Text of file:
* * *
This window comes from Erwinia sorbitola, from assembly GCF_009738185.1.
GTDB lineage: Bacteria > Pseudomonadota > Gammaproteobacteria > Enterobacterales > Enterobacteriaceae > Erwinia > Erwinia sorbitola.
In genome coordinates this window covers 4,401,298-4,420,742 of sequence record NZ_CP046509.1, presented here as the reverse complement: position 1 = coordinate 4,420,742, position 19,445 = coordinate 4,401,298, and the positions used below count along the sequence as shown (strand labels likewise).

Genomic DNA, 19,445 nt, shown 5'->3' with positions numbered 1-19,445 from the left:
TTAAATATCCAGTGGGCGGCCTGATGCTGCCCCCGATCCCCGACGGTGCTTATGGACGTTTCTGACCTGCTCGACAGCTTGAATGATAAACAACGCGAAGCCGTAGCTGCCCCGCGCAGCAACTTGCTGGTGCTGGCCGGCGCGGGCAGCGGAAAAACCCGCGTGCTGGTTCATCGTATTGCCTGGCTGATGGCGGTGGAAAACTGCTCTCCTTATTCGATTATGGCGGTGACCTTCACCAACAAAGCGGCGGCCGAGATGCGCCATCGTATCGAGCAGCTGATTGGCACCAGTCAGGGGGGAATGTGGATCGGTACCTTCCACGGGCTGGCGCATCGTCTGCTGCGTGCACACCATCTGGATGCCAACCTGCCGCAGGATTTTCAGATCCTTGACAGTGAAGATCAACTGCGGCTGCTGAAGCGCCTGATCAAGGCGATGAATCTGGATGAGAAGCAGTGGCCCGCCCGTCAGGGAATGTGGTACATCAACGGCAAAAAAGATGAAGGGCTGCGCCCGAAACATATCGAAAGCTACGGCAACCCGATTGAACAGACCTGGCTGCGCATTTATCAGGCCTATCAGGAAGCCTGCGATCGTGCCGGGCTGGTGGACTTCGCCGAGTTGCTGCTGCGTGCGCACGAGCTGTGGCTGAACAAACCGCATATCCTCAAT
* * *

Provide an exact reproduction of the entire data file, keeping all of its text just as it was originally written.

This window comes from Erwinia sorbitola, from assembly GCF_009738185.1.
GTDB lineage: Bacteria > Pseudomonadota > Gammaproteobacteria > Enterobacterales > Enterobacteriaceae > Erwinia > Erwinia sorbitola.
In genome coordinates this window covers 4,401,298-4,420,742 of sequence record NZ_CP046509.1, presented here as the reverse complement: position 1 = coordinate 4,420,742, position 19,445 = coordinate 4,401,298, and the positions used below count along the sequence as shown (strand labels likewise).

Genomic DNA, 19,445 nt, shown 5'->3' with positions numbered 1-19,445 from the left:
TTAAATATCCAGTGGGCGGCCTGATGCTGCCCCCGATCCCCGACGGTGCTTATGGACGTTTCTGACCTGCTCGACAGCTTGAATGATAAACAACGCGAAGCCGTAGCTGCCCCGCGCAGCAACTTGCTGGTGCTGGCCGGCGCGGGCAGCGGAAAAACCCGCGTGCTGGTTCATCGTATTGCCTGGCTGATGGCGGTGGAAAACTGCTCTCCTTATTCGATTATGGCGGTGACCTTCACCAACAAAGCGGCGGCCGAGATGCGCCATCGTATCGAGCAGCTGATTGGCACCAGTCAGGGGGGAATGTGGATCGGTACCTTCCACGGGCTGGCGCATCGTCTGCTGCGTGCACACCATCTGGATGCCAACCTGCCGCAGGATTTTCAGATCCTTGACAGTGAAGATCAACTGCGGCTGCTGAAGCGCCTGATCAAGGCGATGAATCTGGATGAGAAGCAGTGGCCCGCCCGTCAGGGAATGTGGTACATCAACGGCAAAAAAGATGAAGGGCTGCGCCCGAAACATATCGAAAGCTACGGCAACCCGATTGAACAGACCTGGCTGCGCATTTATCAGGCCTATCAGGAAGCCTGCGATCGTGCCGGGCTGGTGGACTTCGCCGAGTTGCTGCTGCGTGCGCACGAGCTGTGGCTGAACAAACCGCATATCCTCAAT